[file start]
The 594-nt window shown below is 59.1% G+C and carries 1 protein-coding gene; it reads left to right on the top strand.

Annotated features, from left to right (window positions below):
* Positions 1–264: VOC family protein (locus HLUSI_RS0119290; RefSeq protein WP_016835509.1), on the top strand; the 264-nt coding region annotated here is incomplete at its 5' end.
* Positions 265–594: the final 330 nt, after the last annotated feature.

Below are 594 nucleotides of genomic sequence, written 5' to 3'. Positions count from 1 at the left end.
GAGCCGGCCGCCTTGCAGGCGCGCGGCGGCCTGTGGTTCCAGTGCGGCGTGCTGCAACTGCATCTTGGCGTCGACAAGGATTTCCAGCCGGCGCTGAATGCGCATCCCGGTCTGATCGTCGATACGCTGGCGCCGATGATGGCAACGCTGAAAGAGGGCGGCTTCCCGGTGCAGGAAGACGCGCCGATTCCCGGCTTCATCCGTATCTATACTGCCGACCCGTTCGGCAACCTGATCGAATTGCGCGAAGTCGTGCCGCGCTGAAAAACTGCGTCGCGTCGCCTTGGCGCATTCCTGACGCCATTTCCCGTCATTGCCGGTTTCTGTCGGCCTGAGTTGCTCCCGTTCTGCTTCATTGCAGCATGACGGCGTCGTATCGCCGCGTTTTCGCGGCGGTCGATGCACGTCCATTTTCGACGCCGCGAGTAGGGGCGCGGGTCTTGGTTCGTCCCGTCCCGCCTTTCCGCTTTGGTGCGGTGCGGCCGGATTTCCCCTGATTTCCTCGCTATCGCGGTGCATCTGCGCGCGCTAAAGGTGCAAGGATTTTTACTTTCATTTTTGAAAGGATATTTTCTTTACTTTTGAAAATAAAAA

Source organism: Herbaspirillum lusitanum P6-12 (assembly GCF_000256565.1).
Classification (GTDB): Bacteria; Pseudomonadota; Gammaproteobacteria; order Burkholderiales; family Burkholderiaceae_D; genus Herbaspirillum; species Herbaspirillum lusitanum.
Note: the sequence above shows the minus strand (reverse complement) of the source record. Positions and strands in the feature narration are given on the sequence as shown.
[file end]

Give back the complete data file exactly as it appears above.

The 594-nt window shown below is 59.1% G+C and carries 1 protein-coding gene; it reads left to right on the top strand.

Annotated features, from left to right (window positions below):
* Positions 1–264: VOC family protein (locus HLUSI_RS0119290; RefSeq protein WP_016835509.1), on the top strand; the 264-nt coding region annotated here is incomplete at its 5' end.
* Positions 265–594: the final 330 nt, after the last annotated feature.

Below are 594 nucleotides of genomic sequence, written 5' to 3'. Positions count from 1 at the left end.
GAGCCGGCCGCCTTGCAGGCGCGCGGCGGCCTGTGGTTCCAGTGCGGCGTGCTGCAACTGCATCTTGGCGTCGACAAGGATTTCCAGCCGGCGCTGAATGCGCATCCCGGTCTGATCGTCGATACGCTGGCGCCGATGATGGCAACGCTGAAAGAGGGCGGCTTCCCGGTGCAGGAAGACGCGCCGATTCCCGGCTTCATCCGTATCTATACTGCCGACCCGTTCGGCAACCTGATCGAATTGCGCGAAGTCGTGCCGCGCTGAAAAACTGCGTCGCGTCGCCTTGGCGCATTCCTGACGCCATTTCCCGTCATTGCCGGTTTCTGTCGGCCTGAGTTGCTCCCGTTCTGCTTCATTGCAGCATGACGGCGTCGTATCGCCGCGTTTTCGCGGCGGTCGATGCACGTCCATTTTCGACGCCGCGAGTAGGGGCGCGGGTCTTGGTTCGTCCCGTCCCGCCTTTCCGCTTTGGTGCGGTGCGGCCGGATTTCCCCTGATTTCCTCGCTATCGCGGTGCATCTGCGCGCGCTAAAGGTGCAAGGATTTTTACTTTCATTTTTGAAAGGATATTTTCTTTACTTTTGAAAATAAAAA

Source organism: Herbaspirillum lusitanum P6-12 (assembly GCF_000256565.1).
Classification (GTDB): Bacteria; Pseudomonadota; Gammaproteobacteria; order Burkholderiales; family Burkholderiaceae_D; genus Herbaspirillum; species Herbaspirillum lusitanum.
Note: the sequence above shows the minus strand (reverse complement) of the source record. Positions and strands in the feature narration are given on the sequence as shown.